Being a preschool teacher is such a joy.  I am so blessed to be able to share moments of happiness and learning with these precious little ones.  I hope that through my observations, you will be inspired to give your little one more of what he/she truly needs.

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Thursday, December 3, 2015

How to raise children in a violent world? Here are 19 ways...

There was a shooting in San Bernadino, and Newtown, and Columbine, and Paris and Chicago and on and on and on.  The list is long.  And disturbing.  What are we to do?  How do we raise our children in this violent and frightening world?  The answers are simple.

Meet hatred with love.

Teach peace to our children.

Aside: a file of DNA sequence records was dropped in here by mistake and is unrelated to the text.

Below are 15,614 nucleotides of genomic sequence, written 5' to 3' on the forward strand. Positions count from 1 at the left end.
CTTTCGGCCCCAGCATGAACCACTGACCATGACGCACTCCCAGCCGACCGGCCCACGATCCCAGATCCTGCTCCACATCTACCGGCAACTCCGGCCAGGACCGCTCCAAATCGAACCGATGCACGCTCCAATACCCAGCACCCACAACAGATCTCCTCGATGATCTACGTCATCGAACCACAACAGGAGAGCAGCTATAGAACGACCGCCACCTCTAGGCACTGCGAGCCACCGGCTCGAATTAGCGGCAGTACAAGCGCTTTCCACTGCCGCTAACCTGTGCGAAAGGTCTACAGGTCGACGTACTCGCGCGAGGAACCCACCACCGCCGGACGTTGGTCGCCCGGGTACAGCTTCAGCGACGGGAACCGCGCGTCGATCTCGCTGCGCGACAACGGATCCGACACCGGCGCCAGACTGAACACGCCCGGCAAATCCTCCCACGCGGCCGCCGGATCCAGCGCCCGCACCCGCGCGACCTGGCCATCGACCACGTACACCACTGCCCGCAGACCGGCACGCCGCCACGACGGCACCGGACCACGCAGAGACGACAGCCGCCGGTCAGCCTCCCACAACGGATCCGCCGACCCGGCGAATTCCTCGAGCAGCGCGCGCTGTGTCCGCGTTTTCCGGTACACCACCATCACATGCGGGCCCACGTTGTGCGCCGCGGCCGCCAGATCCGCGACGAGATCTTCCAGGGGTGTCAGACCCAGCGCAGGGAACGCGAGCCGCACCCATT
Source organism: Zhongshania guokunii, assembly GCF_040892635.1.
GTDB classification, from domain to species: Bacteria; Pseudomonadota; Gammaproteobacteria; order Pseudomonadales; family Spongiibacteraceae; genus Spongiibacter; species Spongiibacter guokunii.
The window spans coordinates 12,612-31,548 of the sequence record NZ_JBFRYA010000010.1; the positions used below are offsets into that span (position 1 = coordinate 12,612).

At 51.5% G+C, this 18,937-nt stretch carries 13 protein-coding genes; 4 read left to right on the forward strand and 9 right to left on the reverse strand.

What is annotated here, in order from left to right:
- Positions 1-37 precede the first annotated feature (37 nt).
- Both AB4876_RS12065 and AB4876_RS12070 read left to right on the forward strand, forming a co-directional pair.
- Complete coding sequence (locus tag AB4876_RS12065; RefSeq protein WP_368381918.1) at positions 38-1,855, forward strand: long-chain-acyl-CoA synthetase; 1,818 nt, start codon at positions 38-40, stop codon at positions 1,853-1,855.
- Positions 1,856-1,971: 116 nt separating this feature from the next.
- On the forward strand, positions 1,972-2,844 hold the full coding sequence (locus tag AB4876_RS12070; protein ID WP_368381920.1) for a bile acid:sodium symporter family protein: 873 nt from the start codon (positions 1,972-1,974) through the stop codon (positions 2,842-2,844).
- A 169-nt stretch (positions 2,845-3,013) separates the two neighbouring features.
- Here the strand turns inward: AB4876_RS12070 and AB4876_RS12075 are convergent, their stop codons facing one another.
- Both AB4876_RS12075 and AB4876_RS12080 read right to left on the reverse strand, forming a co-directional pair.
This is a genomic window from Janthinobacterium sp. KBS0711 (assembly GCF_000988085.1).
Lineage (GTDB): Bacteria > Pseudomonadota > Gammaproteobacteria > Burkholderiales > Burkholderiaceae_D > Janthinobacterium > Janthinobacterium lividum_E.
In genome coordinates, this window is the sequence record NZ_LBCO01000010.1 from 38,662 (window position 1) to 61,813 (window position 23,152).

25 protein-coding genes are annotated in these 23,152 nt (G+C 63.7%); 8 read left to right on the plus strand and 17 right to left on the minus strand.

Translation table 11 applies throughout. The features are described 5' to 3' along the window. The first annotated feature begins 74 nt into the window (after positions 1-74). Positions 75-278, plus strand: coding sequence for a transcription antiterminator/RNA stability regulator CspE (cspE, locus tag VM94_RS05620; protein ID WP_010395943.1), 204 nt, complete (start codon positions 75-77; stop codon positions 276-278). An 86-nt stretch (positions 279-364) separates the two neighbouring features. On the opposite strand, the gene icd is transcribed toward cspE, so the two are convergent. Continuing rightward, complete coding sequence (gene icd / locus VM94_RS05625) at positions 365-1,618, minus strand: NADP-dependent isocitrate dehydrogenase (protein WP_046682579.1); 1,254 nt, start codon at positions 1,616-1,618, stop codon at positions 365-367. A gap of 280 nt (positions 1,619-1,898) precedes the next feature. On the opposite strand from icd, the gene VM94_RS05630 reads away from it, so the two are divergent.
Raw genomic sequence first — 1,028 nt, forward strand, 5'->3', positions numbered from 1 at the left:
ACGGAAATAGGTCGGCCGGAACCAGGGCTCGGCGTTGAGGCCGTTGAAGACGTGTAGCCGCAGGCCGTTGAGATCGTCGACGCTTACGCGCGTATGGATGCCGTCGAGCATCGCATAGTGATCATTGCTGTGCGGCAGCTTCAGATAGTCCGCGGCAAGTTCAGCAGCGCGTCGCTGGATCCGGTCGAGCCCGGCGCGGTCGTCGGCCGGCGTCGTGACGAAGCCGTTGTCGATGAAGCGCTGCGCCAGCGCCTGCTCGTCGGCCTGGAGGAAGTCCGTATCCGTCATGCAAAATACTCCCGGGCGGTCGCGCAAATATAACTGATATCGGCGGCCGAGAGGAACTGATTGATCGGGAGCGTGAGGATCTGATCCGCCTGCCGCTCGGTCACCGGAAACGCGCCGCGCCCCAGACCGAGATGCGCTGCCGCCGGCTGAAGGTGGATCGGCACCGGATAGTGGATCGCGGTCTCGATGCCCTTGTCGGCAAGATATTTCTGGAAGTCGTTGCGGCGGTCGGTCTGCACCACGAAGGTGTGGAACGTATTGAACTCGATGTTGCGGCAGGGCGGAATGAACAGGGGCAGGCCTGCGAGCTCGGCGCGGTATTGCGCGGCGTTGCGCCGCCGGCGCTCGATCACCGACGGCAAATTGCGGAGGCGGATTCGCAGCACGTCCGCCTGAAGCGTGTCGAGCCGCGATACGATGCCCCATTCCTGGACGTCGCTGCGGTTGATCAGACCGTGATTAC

Be hope for the hopeless.

Spread kindness.

Love and care for your family.

Embrace goodness.

Turn your back on Violence and violent messages and guard your children from them.

Count your blessings.

Be generous to others.


When you need it, ask others for help.

Get to know your neighbors.

Do something for someone else.

Create art that inspires peace.

Invest/Spend your money in socially responsible companies that don't see weapons or promote violence.

Reach out to your government leaders to enact common sense gun and weapon laws.

Pray and develop your spiritual life

Resolve to live a life of love, rather than be scared into a life of media promoted paranoia.

Be a solution by being a good human being.

We all can do something.  We all have our gifts and talents to share with the world.  Don't lose hope. Carry on and make it your mission to fight violence and chaos with LOVE and action--in whatever form you have it in you to offer up to our struggling world.

Tuesday, December 1, 2015

Buying Stuff for your kids won't guarantee Happiness!

Things won't make you happy.  Relationships and experiences are far more valuable.